How to Level Up to the Half or Full Marathon Distance

So you have dabbled in the short distance events and you are ready to level up. What’s next? Are you ready to take on the half or full marathon for the first time? If so, here’s what you need to know.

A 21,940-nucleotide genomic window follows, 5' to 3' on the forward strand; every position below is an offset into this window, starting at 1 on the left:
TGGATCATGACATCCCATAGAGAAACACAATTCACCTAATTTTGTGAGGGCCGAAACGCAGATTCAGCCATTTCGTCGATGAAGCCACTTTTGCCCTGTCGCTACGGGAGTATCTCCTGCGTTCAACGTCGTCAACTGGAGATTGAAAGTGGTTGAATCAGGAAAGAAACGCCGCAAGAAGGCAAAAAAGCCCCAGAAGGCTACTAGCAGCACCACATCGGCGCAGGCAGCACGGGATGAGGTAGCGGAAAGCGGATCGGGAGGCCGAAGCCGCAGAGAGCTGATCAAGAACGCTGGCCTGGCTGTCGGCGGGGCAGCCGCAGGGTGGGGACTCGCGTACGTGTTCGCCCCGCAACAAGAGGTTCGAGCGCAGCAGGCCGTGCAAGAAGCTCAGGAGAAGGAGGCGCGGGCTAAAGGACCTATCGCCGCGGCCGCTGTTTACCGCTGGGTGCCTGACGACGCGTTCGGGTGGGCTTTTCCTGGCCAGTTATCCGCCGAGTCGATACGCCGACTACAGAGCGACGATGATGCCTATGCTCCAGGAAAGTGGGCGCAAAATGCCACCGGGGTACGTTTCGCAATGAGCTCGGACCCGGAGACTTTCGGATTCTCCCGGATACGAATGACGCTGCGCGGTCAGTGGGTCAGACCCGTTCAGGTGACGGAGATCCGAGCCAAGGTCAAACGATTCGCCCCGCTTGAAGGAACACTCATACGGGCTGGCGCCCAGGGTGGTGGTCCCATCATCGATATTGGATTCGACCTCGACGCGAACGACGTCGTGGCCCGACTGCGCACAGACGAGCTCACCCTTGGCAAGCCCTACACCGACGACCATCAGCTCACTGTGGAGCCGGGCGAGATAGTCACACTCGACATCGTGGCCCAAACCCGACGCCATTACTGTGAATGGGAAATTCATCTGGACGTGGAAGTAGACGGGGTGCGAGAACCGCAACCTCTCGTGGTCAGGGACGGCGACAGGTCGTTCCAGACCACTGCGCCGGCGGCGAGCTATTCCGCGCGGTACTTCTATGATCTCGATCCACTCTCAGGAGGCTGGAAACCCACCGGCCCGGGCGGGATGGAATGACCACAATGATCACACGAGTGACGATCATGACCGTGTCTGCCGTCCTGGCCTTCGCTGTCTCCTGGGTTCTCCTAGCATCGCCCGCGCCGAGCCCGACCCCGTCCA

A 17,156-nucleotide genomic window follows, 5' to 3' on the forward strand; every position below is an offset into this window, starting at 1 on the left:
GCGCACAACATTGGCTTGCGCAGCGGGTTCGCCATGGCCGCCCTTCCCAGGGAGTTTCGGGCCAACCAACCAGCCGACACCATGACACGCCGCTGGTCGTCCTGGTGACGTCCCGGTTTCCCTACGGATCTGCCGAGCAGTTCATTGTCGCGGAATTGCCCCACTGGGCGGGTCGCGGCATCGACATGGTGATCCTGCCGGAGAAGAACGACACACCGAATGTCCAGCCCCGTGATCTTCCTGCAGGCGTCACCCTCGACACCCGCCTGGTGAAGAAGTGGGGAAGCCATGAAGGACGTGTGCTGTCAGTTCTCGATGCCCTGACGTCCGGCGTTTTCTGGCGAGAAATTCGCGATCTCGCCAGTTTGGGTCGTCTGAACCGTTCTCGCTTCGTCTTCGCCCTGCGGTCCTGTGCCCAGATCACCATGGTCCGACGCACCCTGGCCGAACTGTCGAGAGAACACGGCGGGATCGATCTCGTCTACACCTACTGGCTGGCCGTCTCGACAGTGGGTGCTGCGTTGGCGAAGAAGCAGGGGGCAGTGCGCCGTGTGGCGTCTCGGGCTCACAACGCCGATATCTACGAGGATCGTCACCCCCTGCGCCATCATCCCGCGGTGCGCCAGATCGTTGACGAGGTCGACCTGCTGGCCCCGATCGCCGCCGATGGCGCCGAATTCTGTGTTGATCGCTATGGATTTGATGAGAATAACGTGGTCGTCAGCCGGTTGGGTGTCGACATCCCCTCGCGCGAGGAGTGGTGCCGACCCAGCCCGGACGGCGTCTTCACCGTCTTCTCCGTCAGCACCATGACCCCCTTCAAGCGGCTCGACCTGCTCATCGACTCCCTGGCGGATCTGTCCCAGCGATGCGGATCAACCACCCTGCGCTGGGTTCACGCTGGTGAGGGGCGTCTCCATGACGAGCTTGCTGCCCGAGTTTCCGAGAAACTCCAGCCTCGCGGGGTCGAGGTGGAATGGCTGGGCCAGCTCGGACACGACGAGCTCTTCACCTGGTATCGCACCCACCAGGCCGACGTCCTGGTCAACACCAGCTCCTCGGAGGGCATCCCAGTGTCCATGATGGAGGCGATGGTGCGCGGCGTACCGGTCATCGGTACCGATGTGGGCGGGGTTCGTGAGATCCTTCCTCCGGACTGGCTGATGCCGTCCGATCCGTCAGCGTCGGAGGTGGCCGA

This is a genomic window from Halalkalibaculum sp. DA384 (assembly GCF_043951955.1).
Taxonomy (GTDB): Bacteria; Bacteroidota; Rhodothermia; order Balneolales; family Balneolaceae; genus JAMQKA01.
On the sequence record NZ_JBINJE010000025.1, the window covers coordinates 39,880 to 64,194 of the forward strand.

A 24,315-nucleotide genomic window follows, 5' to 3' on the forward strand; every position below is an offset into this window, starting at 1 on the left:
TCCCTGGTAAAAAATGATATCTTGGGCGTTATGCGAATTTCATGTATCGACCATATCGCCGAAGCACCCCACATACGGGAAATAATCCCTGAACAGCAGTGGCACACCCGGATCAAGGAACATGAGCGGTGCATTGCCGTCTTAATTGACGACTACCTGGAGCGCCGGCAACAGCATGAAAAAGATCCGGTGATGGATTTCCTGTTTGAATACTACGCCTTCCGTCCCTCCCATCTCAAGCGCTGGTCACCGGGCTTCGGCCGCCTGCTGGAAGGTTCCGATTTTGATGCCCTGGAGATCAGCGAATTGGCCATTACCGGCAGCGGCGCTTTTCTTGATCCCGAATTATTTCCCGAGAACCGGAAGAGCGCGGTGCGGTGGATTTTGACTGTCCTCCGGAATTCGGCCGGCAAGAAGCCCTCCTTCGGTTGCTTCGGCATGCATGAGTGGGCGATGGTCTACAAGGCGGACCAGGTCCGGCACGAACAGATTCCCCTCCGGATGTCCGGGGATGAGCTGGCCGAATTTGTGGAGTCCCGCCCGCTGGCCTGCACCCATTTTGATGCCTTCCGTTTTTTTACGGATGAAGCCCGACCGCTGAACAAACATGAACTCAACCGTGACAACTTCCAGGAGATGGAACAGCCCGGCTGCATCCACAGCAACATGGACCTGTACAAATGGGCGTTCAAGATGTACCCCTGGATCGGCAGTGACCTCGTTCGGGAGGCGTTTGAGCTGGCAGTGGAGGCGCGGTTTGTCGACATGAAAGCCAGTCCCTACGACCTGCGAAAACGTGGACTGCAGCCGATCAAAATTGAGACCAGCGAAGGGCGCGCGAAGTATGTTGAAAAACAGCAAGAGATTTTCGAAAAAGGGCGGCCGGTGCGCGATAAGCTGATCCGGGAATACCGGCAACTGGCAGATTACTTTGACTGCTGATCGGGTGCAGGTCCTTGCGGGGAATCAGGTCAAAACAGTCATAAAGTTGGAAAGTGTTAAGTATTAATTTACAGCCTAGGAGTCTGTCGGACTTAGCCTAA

by Coach Lora Erickson, BlondeRunner.comSo you have dabbled in the short distance events and you are ready to level up. What’s next? Are you ready to take on the half or full marathon for the first time? If so, here’s what you need to know.Be Prepared to Increase Your Training Volume This may seem obvious but as you increase your race distance your training volume will need to go up. It’s important to understand that you need to make time to train more. This includes making time for the all-important weekly long run. Often longer runs can start at 8 miles and build to 16 miles or more for a half marathon. Marathons require preparatory long runs that usually build up from 10 miles to a few 20 or 22 mile runs. As far as weekly miles, it is common for novice runners to run between 20-35 miles a week while training to finish a half marathon and 35-50 miles a week for a marathon. Be careful to build up to these miles slowly to prevent injury. Three to five runs a week is sufficient.Allow Time for Your Body to Adapt to Training Most running injuries occur from doing too much too soon. It is important to allow your body to adapt to the increased volume and intensity over time. For each athlete this time may be different depending on your experience, but generally less experienced runners need to build up miles over 6-8 months to do a marathon. Even with intermediate runners that have experienced a few half marathons I would suggest a least 4-6 months build up to a full marathon following the 10% rule (increasing total weekly volume no more than 10% each week). If you are a new runner having done a few 5K or 10K events wanting to do a half marathon I would suggest 2-3 months to allow your body to adapt. This time will help to prevent injuries.Be Committed and Allow Proper Recovery Over the years that I have coached I have seen more success with athletes that really understand and commit to the training including recovery time. Training for longer events not only takes more time to run more miles but requires more sleep, more time to stretch and foam roll, take ice baths and eat healthier etc. You may need to discipline yourself to get up early to train and will be putting more miles on your shoes more quickly requiring you to replace shoes more often and cost you more money. Each pair will get you between 300-500 miles at the most. Running in good shoes will help you stay injury free.Know how to Prevent Injury and Listen to your Body As the training volume goes up, so does the risk of injury. It’s important to “listen to your body.” If you’ve been running long enough you have probably heard this phrase before but what does it mean? Soreness and pain is part of training but when is it too much? Often I teach my athletes to ask these questions to differentiate pain/soreness from injury;Is the pain in one side or both?Is the pain sharp or just a dull ache?Is it getting better or worse over time or on a run?Does the pain come and go?Pain on one-side could indicate muscular imbalance or a potential injury. Often running on crowned roads can lead to this and can cause injuries; a terrain change may be needed. If the pain is sharp, sudden or persists, go to the doctor. I suggest a Sports Medicine doctor. It’s always a good idea to be cleared before running or starting a training program. It’s not worth pushing through pain and ending up having a lingering injury that can put you out for months. Common injuries include; Shin splits, IT band syndrome, plantar fasciitis, tendonitis, runners’ knee (Chondromalacia) and stress fractures. Most of these are overtraining injuries so do some research and understand the signs and symptoms to avoid these pitfalls. Easing into training properly and taking time off for recovery can help you avoid most of these.Finding the Right Race There are many things to consider when choosing a race; the location, cost and terrain. The one that impacts training the most would be terrain. Most race websites have race route maps and elevation profiles to review. Over the years I have been surprised by how many runners toe-the-line knowing nothing about the race course that they are about to run. As a coach, the training I provide my athlete reflects conditions they will face. If it’s mainly downhill, or hilly, the training should reflect that. Or if you are running a trail race verses a road race you’ll be training on the trails. If this is your first, I suggest starting with a milder road half or full marathon vs a trail. Generally trail races are harder than road races, require different shoes and you to take your own nutrition.Hire a coach I have always preached “you don’t know what you don’t know.” So I think it’s a really valuable to have an outside perspective especially for a long events like Marathons. Sometimes it’s hard to see what you need in training when you’re fatigued or tired which often happens as volume is increased. A coach can provide valuable insight, structure, advice, nutrition suggestions and motivation for their athletes. Coached athletes usually experience less injury and meet their goals better.About the author: Coach Lora Erickson aka “Blonde Runner” is a top level Ironman All-World athlete and passionate coach. She loves to inspire and motivate others to reach their goals with her positive “can-do” approach and individualized custom designed Running and Triathlon Training programs. To learn more about her coaching and health classes, contact her directly at or visit

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